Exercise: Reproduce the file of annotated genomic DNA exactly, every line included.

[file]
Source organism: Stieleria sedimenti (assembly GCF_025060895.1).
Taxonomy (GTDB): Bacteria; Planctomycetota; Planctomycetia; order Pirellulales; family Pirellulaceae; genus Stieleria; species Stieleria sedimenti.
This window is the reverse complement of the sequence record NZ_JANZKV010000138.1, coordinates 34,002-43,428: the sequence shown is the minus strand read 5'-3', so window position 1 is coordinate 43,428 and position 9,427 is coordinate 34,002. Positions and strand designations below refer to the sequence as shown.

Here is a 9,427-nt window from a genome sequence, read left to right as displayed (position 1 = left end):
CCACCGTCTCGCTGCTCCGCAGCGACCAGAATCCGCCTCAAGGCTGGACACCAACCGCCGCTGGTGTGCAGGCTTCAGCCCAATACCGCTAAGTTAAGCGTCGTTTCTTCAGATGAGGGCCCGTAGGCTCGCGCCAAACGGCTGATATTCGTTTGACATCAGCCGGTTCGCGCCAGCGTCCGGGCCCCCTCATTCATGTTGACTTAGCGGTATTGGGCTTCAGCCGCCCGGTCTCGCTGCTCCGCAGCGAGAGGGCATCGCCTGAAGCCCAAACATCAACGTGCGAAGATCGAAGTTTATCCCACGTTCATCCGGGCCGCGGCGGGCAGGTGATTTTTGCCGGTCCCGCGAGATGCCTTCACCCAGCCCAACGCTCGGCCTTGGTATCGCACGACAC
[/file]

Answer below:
Source organism: Stieleria sedimenti (assembly GCF_025060895.1).
Taxonomy (GTDB): Bacteria; Planctomycetota; Planctomycetia; order Pirellulales; family Pirellulaceae; genus Stieleria; species Stieleria sedimenti.
This window is the reverse complement of the sequence record NZ_JANZKV010000138.1, coordinates 34,002-43,428: the sequence shown is the minus strand read 5'-3', so window position 1 is coordinate 43,428 and position 9,427 is coordinate 34,002. Positions and strand designations below refer to the sequence as shown.

Here is a 9,427-nt window from a genome sequence, read left to right as displayed (position 1 = left end):
CCACCGTCTCGCTGCTCCGCAGCGACCAGAATCCGCCTCAAGGCTGGACACCAACCGCCGCTGGTGTGCAGGCTTCAGCCCAATACCGCTAAGTTAAGCGTCGTTTCTTCAGATGAGGGCCCGTAGGCTCGCGCCAAACGGCTGATATTCGTTTGACATCAGCCGGTTCGCGCCAGCGTCCGGGCCCCCTCATTCATGTTGACTTAGCGGTATTGGGCTTCAGCCGCCCGGTCTCGCTGCTCCGCAGCGAGAGGGCATCGCCTGAAGCCCAAACATCAACGTGCGAAGATCGAAGTTTATCCCACGTTCATCCGGGCCGCGGCGGGCAGGTGATTTTTGCCGGTCCCGCGAGATGCCTTCACCCAGCCCAACGCTCGGCCTTGGTATCGCACGACAC